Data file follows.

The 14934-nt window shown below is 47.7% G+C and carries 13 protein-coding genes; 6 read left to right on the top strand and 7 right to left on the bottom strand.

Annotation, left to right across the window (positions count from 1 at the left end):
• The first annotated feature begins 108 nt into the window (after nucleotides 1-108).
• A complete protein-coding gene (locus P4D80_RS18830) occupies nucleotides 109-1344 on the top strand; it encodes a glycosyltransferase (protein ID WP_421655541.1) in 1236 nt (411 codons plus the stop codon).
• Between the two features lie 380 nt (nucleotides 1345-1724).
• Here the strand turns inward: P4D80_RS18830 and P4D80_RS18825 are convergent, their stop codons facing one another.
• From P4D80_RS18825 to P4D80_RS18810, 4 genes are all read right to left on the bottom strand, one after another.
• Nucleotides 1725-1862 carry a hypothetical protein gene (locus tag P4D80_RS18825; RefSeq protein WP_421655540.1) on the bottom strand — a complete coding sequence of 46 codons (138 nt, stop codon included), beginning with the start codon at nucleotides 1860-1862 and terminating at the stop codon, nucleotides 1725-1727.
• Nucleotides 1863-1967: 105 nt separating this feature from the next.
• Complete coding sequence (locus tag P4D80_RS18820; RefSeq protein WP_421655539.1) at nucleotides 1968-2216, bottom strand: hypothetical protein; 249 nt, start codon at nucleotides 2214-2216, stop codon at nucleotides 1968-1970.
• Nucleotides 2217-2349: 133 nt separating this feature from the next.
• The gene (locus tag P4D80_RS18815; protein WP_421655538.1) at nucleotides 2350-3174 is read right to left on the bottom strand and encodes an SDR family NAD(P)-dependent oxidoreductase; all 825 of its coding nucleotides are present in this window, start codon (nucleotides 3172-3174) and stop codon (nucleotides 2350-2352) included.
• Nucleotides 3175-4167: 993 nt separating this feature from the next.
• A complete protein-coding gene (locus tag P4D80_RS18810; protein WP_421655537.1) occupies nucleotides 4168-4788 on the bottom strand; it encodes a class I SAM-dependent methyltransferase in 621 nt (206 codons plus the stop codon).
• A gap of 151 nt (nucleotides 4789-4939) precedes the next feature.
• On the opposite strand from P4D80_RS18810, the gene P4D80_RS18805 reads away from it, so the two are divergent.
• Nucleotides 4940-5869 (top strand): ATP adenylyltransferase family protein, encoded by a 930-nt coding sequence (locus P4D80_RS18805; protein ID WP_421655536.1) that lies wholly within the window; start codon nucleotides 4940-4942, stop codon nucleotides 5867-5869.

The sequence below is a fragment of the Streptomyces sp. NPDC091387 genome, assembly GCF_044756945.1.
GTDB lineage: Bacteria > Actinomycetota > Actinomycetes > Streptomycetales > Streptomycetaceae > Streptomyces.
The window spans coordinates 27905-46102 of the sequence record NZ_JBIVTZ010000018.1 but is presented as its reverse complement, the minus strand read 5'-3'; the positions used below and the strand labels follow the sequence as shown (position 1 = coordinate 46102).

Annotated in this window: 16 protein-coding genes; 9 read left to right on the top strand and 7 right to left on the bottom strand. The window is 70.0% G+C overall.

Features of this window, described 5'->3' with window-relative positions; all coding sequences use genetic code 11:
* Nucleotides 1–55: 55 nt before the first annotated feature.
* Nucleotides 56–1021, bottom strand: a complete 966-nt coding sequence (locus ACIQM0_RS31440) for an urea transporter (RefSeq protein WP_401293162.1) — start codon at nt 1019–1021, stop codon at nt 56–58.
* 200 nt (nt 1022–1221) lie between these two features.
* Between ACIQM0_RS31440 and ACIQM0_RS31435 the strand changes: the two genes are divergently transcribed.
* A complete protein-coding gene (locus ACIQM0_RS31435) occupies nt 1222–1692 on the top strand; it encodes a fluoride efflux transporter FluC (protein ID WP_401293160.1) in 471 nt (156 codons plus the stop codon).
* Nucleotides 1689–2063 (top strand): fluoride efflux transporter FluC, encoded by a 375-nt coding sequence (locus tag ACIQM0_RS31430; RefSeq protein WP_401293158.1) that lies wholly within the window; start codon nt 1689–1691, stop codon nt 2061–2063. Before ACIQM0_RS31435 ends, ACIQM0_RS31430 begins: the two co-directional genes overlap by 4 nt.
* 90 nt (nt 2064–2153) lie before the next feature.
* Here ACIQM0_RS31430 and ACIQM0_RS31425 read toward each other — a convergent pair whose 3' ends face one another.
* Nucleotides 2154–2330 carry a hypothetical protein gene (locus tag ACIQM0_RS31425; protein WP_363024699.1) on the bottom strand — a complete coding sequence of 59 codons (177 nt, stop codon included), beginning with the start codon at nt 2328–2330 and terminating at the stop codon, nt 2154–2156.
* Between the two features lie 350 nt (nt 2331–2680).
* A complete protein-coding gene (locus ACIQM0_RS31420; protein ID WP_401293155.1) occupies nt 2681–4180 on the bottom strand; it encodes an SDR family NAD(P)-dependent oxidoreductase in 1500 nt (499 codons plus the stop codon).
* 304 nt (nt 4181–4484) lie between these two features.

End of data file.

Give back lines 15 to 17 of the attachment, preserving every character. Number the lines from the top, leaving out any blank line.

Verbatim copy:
• A gap of 151 nt (nucleotides 4789-4939) precedes the next feature.
• On the opposite strand from P4D80_RS18810, the gene P4D80_RS18805 reads away from it, so the two are divergent.
• Nucleotides 4940-5869 (top strand): ATP adenylyltransferase family protein, encoded by a 930-nt coding sequence (locus P4D80_RS18805; protein ID WP_421655536.1) that lies wholly within the window; start codon nucleotides 4940-4942, stop codon nucleotides 5867-5869.